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A Friend Has Left Us

by Roald Hoffmann , Bassam Z. Shakhashiri
September 7, 2015 | A version of this story appeared in Volume 93, Issue 35

Credit: Peter Cutts Photography
Picture of Oliver Sacks in a periodic table t-shirt.
Credit: Peter Cutts Photography

This guest editorial is by Roald Hoffmann and Bassam Z. Shakhashiri. Hoffmann is a Nobel Laureate in Chemistry and the Frank H. T. Rhodes Professor of Humane Letters Emeritus in the department of chemistry and chemical biology at Cornell University. Shakhashiri was ACS president in 2012 and is the William T. Evjue Distinguished Chair for the Wisconsin Idea in the department of chemistry at the University of Wisconsin, Madison. In 2013, Hoffmann and Shakhashiri contributed a guest editorial titled “The Joy of Chemistry” to commemorate Oliver Sacks’s 80th birthday (C&EN, July 8, 2013, page 3).

The world mourns a humane physician and a storyteller par excellence. And chemistry has lost a real friend, even a lover. Oliver Sacks, who died on Aug. 30 at the age of 82, was, of course, the observant clinician, a neurologist who found his voice in telling the true stories of his patients—and in reflecting, wisely, on consciousness, on hallucinogenic drugs, on music, on migraines, on the condition of deafness, on optical illusions. Each of Oliver's passions—be they ferns, cuttlefish, stereoscopic vision, or the discovery of the elements—was connected by his lively intelligence to the human condition. The mind, in its full magic sweep, was his beat. Oliver’s passions, gently voiced, made us see that understanding was the path to compassion.

And into his life came chemistry, an early love. Perhaps it was a way for a sensitive boy to escape difficult wartime conditions, to immerse himself in stories of discovery by Davy, by Cavendish, by Bunsen, and by the Elhuyar brothers. Oliver may not have been a chemist, but “Uncle Tungsten: Memories of a Chemical Boyhood,” in which he describes his infatuation with the elements, remains the best portrait of the stinks, bangs, and colorful crystals that still draw young people to chemistry. And no one can paint the portraits of the 19th-century makers of our science as Oliver does.

It was a constant love. So much more than an infatuation, as any visitor to his apartment could tell. Just five weeks before his death, Oliver wrote a column for the New York Times titled “My Periodic Table.” In it he talks, of course, of what is facing him. But he also tells of getting a sample of thallium for his next-to-last birthday and lead for his last. I remember his smile earlier in the year, when I brought him a small steel bottle of krypton salvaged from a Cornell lab by John Terry.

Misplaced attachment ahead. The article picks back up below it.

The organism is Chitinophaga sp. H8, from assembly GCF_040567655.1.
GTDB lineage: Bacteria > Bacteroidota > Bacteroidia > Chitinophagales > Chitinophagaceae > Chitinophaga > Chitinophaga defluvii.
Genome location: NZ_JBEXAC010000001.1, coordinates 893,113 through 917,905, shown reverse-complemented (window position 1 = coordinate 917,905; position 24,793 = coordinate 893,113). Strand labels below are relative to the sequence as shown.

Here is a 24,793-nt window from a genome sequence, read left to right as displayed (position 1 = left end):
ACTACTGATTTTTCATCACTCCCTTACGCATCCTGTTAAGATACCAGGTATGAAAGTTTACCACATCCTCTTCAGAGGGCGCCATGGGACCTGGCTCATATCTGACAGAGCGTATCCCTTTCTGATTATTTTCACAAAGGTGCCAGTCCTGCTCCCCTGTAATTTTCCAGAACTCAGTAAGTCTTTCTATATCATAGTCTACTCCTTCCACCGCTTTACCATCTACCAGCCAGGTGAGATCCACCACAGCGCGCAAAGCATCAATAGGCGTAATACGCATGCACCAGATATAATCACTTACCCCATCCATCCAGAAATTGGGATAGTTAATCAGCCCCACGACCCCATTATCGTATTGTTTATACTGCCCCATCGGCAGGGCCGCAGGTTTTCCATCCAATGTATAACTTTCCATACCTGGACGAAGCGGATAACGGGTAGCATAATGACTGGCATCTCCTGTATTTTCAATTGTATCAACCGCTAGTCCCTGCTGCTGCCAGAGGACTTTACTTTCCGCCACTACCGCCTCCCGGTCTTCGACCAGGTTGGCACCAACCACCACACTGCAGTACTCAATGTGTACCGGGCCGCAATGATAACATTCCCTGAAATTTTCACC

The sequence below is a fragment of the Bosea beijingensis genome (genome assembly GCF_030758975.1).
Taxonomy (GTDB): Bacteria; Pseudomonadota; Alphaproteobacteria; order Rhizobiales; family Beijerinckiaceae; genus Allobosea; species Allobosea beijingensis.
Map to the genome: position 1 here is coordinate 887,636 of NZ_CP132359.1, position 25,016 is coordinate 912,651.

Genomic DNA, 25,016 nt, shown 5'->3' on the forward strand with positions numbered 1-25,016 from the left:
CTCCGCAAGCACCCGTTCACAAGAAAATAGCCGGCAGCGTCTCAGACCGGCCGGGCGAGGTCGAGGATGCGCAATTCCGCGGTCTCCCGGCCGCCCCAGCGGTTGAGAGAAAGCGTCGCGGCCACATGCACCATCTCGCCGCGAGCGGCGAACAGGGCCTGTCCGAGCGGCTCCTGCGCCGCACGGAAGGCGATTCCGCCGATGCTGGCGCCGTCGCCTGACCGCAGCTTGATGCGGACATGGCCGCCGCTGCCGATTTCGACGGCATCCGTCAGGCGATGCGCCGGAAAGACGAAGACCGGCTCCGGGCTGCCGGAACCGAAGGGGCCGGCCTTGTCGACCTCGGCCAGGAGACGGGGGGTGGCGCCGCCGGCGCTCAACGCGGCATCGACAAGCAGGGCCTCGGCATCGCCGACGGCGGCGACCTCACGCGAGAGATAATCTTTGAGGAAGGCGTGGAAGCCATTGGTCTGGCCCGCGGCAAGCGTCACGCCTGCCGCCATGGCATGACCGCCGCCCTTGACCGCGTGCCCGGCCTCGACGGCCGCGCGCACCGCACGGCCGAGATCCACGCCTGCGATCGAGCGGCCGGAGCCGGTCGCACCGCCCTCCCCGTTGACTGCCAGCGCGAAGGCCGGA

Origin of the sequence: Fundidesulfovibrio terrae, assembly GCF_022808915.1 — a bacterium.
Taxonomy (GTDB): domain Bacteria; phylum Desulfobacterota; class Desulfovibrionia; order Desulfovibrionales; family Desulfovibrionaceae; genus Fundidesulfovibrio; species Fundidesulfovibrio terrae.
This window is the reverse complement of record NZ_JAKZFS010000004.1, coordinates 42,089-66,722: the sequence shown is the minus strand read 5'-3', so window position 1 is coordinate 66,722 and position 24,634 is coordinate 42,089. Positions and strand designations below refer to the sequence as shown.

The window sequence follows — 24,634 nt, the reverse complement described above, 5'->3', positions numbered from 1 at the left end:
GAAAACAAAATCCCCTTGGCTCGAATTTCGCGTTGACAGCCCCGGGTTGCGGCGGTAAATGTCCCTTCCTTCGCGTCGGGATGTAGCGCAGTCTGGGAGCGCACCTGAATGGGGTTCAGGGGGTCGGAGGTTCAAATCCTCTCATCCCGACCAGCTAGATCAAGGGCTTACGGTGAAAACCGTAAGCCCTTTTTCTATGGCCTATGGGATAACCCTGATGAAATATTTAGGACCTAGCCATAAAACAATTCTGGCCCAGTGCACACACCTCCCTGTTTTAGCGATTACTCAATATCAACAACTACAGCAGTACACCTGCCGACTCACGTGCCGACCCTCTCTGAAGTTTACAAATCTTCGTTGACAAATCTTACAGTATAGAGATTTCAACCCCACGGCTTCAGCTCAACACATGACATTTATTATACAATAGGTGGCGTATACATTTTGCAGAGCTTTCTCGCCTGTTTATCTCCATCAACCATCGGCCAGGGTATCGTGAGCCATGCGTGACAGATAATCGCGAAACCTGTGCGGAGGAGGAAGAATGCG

Our loss is eased by memories of seeing him, along with 350 Wisconsin freshman chemistry students, drop his bearded jaw in surprise watching bubbling liquids change color and smile broadly when a large plume of fog erupted as dry-ice pellets fell into a beaker of boiling water. His eyes opened wide with wonder and he sighed in delight at the brilliant blue glow from a liquid spiraling down a glass tube. It is consoling to remember his joy and childlike awe whenever he observed chemicals and their transformations. We are deeply gratified to have had our love of chemistry mirrored in such an expressive nonchemist as Oliver.

From the time his illness took its certain course, Oliver did something else for us. He wrote, by hand, as was his wont, or in characteristic hand-annotated typing, of his coming death. Earlier, he had made us see, in his gentle way, in his case studies, the dignity of the ill person. Now, he’s built, in words far from maudlin, a path for peace as one dies. Just by telling his own story. That essay on “My Periodic Table” is suffused with such peace in facing what will come to us all. The periodic table was indeed his. Thank you, Oliver, for your love of our science.

Views expressed on this page are those of the author and not necessarily those of ACS.


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